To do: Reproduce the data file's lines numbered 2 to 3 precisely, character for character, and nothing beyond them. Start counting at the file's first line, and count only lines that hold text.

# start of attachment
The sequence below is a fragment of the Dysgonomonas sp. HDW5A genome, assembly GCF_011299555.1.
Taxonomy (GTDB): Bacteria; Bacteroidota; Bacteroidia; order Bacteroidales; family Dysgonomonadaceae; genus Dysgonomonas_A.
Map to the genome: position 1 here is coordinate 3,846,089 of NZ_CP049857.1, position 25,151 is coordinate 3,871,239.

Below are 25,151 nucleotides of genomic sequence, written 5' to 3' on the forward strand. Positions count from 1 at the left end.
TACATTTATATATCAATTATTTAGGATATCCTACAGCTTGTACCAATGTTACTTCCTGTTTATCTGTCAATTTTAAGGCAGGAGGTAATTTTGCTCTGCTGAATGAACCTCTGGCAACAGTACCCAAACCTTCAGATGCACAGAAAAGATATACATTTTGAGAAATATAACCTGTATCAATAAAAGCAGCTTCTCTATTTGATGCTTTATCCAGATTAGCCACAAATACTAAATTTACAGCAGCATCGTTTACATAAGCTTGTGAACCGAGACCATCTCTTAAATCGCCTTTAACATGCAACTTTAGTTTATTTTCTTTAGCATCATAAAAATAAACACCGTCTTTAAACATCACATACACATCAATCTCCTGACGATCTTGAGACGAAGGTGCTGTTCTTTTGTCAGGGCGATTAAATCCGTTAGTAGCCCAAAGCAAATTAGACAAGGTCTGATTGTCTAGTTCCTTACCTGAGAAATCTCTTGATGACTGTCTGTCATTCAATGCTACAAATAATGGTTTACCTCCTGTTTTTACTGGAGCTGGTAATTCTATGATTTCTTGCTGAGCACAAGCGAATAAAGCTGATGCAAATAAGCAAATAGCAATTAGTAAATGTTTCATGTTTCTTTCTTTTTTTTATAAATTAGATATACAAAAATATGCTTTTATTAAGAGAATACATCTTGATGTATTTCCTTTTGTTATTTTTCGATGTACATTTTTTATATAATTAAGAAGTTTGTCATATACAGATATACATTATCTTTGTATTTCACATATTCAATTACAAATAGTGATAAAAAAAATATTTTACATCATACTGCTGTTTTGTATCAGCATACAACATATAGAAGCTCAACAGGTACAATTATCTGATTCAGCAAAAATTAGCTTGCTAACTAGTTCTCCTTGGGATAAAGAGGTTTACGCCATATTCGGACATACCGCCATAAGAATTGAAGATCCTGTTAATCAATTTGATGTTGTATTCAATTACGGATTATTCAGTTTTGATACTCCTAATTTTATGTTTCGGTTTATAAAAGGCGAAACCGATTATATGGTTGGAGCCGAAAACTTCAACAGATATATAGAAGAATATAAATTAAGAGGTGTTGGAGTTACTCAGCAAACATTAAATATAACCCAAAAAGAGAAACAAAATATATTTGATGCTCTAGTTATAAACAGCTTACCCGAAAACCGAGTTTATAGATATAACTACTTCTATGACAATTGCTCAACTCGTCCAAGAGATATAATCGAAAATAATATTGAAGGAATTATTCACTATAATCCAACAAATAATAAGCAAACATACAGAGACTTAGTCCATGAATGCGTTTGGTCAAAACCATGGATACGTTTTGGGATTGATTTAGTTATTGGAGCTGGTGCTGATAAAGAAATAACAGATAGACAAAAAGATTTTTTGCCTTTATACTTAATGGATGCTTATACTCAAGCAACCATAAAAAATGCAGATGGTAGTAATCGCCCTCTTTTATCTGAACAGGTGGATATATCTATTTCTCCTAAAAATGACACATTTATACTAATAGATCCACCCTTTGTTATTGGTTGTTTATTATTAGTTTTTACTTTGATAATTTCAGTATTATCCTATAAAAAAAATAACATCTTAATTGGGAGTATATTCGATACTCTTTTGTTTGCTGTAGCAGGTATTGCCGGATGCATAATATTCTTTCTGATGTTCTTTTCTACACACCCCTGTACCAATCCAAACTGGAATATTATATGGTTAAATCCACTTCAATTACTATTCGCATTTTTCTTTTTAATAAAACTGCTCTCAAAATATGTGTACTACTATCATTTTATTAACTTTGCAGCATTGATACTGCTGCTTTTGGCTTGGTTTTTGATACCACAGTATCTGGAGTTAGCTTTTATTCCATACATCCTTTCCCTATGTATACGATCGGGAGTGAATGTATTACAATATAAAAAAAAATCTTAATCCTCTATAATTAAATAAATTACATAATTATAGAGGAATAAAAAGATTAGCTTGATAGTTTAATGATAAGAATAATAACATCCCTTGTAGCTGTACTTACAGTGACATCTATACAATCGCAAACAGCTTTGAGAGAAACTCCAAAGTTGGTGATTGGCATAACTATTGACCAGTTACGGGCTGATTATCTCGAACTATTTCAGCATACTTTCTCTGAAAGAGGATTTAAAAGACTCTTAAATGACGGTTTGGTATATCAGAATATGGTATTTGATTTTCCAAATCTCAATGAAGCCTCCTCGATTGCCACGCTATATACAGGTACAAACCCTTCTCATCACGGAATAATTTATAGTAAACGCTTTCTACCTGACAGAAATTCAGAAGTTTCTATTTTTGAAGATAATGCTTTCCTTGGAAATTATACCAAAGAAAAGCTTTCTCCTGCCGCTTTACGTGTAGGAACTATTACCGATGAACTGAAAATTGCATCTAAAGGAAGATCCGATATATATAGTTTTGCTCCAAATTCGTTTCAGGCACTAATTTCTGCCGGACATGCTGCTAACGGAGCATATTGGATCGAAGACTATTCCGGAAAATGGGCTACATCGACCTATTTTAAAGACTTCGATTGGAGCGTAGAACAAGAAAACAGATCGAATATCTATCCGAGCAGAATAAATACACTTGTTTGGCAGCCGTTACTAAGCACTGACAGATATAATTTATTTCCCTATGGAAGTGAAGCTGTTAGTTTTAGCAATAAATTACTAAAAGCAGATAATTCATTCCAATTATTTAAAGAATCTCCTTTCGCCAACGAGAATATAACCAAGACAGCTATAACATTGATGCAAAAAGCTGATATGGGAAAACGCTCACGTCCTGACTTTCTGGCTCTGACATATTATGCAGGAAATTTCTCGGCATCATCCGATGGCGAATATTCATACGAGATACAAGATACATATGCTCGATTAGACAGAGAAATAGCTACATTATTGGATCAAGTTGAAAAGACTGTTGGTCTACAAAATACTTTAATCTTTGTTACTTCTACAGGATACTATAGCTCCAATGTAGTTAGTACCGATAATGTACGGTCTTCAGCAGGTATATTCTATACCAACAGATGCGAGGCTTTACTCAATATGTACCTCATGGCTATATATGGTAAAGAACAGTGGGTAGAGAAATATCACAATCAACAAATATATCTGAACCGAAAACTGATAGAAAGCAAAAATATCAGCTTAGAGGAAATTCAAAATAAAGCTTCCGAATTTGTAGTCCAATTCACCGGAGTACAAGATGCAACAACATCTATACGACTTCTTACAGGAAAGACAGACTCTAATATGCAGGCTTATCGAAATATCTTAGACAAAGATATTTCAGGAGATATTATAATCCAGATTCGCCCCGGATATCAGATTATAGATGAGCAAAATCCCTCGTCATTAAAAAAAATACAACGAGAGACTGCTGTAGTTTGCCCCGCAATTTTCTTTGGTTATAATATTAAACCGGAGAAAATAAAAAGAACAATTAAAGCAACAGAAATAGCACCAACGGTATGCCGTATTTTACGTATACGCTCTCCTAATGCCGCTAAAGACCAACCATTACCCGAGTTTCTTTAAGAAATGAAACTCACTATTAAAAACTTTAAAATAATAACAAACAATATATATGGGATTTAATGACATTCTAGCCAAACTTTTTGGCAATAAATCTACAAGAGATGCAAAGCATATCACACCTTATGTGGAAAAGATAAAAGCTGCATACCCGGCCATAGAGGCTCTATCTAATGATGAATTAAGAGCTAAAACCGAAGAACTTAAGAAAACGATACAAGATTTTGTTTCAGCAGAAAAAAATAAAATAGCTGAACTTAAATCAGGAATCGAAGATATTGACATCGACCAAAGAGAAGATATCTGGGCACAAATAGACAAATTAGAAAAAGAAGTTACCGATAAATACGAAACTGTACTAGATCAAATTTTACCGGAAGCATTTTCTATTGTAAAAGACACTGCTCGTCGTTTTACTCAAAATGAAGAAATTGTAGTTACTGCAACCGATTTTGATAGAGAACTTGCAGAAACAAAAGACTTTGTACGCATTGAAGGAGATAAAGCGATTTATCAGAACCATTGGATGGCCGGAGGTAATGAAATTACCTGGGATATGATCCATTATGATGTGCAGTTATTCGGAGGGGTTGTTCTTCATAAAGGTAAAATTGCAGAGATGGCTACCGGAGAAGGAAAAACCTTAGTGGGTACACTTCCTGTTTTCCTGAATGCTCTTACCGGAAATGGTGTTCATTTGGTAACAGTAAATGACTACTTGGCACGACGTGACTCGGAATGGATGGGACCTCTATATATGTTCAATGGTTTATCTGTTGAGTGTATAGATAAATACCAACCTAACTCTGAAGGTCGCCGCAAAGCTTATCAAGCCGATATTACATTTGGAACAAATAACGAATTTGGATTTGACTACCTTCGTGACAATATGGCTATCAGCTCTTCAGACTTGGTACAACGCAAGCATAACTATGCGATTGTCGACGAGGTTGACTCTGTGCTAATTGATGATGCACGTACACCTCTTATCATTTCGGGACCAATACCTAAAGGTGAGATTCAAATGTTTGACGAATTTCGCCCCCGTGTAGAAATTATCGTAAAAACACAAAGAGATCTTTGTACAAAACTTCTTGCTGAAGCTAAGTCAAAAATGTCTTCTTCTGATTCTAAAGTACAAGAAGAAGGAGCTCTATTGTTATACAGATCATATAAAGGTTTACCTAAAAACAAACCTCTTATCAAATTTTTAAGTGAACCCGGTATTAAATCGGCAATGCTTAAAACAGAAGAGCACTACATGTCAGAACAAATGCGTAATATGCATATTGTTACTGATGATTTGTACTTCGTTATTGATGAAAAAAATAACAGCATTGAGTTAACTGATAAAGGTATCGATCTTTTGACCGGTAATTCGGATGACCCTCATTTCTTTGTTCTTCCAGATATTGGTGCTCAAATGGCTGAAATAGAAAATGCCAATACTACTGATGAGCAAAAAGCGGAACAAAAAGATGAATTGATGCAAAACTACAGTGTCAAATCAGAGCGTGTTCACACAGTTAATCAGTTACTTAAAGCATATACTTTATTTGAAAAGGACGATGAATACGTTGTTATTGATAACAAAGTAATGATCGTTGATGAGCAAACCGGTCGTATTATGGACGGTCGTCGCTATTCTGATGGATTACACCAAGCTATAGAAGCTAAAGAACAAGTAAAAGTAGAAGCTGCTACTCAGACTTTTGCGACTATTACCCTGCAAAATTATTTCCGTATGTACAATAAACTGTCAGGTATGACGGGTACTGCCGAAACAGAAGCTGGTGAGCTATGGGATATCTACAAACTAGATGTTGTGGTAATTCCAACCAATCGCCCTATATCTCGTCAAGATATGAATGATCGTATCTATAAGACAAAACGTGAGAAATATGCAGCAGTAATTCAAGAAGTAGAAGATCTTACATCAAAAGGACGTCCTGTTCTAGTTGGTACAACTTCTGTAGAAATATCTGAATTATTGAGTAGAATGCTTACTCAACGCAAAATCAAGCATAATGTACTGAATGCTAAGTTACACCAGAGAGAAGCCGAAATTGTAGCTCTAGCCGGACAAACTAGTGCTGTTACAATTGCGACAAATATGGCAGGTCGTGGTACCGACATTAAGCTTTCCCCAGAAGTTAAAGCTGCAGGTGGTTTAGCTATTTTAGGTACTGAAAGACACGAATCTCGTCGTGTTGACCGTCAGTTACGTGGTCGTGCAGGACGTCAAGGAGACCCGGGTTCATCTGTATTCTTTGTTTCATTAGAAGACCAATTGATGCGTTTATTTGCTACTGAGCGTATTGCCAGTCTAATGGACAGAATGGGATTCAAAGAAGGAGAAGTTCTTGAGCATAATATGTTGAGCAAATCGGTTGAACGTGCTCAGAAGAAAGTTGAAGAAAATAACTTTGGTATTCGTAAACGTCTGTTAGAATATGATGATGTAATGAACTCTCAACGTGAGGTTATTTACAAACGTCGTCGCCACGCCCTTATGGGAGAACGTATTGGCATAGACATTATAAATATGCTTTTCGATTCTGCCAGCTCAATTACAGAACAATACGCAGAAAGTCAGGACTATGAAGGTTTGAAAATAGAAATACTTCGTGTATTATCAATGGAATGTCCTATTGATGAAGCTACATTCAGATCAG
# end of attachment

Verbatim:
Taxonomy (GTDB): Bacteria; Bacteroidota; Bacteroidia; order Bacteroidales; family Dysgonomonadaceae; genus Dysgonomonas_A.
Map to the genome: position 1 here is coordinate 3,846,089 of NZ_CP049857.1, position 25,151 is coordinate 3,871,239.